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Oh My not another new guy

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Old 06-24-2014, 09:48 AM
  #1
stsguy
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Default Oh My not another new guy

I was given a used balsa wood bi plane that sez ultimate on the side it has about a 36 inch wing span and has 1 of servos still on the plane. The h55 hitec I'm guessing is a micro. I'm looking to install a esc , servos and I'm questing about a 36 compatible out runner. 3 being over 11 volts would fry the 4 volt servos so I think a bec will be needed. I know what a BEC is and what it does but have never used one before. I race 5th scale dirt oval cars with 2 stroke hp motors so I have some knowledge of rc's and the way things work but electric airplanes loose me with all the choices. Being my 1st plane I plan on a very short existence for this plane so low 3rd parts are ok but I would rather be over powered than under......
I currently use the airtronics m11 for my surface racing but a few guys have said the 2.4 may not be as good as the FM 75 mhz systems. As I bang my head on the wall pl3ase lend this bone head a helping hand. I also have a Jr cub on the way to train with and I picked up a trashed dynam 4 channel.foam for parts it has a 1200 kv out runner and a esc with no writing on it.
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Old 06-25-2014, 05:02 AM
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Gizmo-RCU
 
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This Ultimate is not a beginners airplane. Stay with 2.4, tried and true and easy to obtain. Stay away from other peoples junk, usually unreliable unless you really check it out.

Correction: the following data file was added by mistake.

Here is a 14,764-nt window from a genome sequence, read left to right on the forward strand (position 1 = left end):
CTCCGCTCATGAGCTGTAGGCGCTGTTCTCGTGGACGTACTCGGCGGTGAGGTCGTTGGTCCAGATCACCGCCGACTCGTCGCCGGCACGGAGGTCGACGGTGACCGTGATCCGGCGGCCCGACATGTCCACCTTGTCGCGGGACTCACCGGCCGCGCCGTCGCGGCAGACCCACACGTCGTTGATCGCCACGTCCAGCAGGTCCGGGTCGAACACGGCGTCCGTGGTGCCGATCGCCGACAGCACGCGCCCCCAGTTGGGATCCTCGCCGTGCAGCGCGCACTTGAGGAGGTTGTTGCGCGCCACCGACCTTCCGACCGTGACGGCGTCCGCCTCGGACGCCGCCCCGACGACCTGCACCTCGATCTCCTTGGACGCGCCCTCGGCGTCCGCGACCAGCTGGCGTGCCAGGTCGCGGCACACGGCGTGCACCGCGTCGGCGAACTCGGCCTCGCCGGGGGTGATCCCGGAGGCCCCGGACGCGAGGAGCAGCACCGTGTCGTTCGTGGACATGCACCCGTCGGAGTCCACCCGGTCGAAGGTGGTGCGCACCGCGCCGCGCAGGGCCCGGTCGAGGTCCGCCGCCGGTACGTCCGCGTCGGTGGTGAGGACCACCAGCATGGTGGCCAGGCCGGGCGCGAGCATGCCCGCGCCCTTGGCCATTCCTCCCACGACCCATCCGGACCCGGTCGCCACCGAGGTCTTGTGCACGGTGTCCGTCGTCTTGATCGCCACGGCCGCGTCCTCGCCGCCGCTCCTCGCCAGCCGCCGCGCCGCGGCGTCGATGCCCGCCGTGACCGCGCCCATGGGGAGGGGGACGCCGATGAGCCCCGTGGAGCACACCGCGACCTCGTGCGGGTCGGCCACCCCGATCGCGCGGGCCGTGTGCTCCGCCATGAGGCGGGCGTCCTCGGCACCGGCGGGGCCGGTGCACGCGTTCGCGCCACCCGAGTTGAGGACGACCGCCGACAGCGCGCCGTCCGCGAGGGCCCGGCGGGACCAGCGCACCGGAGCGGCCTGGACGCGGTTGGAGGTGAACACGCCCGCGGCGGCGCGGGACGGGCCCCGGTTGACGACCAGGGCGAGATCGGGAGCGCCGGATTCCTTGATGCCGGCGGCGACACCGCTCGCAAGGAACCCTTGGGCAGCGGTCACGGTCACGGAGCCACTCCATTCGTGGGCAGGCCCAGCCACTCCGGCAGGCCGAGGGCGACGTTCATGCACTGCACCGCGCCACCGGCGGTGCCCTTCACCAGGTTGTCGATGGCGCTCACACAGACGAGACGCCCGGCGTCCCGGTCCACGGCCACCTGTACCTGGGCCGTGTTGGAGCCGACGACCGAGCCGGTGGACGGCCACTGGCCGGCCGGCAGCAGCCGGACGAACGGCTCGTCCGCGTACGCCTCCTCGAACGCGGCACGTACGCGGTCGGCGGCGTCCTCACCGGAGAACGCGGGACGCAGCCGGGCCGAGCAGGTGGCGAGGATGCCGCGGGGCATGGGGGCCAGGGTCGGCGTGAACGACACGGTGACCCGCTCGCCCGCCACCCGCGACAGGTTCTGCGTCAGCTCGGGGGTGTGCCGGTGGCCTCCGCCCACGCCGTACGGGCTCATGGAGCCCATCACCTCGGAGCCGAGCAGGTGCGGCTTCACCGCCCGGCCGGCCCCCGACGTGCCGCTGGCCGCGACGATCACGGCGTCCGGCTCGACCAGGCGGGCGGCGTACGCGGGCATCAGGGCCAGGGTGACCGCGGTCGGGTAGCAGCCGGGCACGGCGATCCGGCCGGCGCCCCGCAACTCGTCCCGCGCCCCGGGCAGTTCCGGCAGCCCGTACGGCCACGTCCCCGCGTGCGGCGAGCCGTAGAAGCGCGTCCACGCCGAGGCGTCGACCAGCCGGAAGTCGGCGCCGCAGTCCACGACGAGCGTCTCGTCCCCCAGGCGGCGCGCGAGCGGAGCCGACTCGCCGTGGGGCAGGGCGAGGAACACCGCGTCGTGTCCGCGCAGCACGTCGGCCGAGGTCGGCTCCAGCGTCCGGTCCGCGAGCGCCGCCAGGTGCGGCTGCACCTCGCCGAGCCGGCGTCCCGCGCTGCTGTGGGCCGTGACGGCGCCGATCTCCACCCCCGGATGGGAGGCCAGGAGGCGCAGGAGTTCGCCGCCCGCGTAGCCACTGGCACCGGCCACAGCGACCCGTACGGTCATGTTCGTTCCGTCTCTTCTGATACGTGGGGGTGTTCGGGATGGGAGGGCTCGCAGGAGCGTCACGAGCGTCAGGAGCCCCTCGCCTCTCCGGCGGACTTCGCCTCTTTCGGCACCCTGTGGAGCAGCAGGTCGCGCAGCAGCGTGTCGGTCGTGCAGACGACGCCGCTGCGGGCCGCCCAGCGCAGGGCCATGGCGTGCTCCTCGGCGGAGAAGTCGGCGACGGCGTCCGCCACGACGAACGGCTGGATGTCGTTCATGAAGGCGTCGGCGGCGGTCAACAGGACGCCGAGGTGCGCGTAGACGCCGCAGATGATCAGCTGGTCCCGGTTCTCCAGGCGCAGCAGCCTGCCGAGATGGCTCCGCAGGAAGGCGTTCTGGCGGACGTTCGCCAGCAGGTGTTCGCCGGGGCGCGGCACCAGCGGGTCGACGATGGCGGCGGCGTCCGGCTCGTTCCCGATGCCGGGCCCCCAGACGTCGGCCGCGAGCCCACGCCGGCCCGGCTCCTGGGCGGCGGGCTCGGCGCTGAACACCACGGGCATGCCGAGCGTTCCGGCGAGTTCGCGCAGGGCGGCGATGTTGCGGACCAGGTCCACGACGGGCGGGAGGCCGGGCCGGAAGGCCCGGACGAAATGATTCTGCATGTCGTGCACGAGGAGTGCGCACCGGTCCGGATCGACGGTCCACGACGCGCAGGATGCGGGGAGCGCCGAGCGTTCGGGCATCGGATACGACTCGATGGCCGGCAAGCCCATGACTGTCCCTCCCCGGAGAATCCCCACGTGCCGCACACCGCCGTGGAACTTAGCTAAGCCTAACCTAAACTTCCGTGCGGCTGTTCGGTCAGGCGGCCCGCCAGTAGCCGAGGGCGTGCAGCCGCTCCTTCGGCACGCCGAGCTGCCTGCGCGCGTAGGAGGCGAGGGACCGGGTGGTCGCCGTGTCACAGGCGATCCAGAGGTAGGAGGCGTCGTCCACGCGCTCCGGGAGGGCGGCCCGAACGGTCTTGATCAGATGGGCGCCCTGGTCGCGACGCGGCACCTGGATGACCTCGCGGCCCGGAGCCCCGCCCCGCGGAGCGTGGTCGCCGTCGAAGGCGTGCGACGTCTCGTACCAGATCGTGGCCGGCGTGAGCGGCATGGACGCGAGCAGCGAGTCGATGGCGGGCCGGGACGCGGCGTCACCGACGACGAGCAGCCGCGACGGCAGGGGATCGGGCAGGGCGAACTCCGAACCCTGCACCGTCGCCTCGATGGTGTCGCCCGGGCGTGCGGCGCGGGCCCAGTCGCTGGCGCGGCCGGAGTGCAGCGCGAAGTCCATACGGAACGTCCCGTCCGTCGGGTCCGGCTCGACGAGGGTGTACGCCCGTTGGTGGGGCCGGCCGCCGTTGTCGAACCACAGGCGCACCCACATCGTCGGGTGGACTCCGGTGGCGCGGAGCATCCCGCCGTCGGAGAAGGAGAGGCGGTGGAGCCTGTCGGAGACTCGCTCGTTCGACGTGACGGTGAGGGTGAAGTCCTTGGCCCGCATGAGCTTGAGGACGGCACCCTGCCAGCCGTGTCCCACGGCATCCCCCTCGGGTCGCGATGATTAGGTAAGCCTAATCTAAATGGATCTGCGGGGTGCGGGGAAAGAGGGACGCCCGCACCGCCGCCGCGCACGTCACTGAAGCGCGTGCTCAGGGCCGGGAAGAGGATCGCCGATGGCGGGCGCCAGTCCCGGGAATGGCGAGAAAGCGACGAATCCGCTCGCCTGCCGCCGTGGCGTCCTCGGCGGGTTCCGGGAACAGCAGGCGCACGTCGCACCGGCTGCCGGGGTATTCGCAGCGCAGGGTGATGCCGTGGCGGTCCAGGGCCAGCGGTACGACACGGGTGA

The cub should work well as a trainer altho not as well as some real trainers designed for that purpose.
Often first timers tend to get a little ahead of themselves and obtain "stuff" that it turns out they don't need. I did! (still do).
Keep it simple and have fun.
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Old 06-25-2014, 05:38 AM
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jester_s1
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I'm going to address an attitude I see in your post that is way too common for beginners- the mindset that you plan to crash and destroy your airplane. If that's what you plan for, that's what you'll get. You could save yourself some money and just stomp on it a few times before throwing it in the dumpster. The end result will be the same.

A much better route is to plan to fly successfully. You are smart enough to know that you aren't a good enough pilot yet to fly an Ultimate Biplane. That's good, leave it alone for now. Get yourself a proper trainer, and plan to fly it right. Hook up with an instructor so you learn good piloting methods from day 1 instead of learning bad habits that will bite you later. If you will make the investment now in building your skills with appropriate airplanes, you'll find the flying hobby very rewarding. I run cars and a boat too, and they don't compare to the joy of flying a plane well.

You said you have a Jr Cub. I haven't heard of that. What brand is the plane? Is it a true scale model of the Piper Cub (terrible choice for a trainer) or one of the foamy 3 channel planes that look a little bit like a Cub but fly like a trainer?
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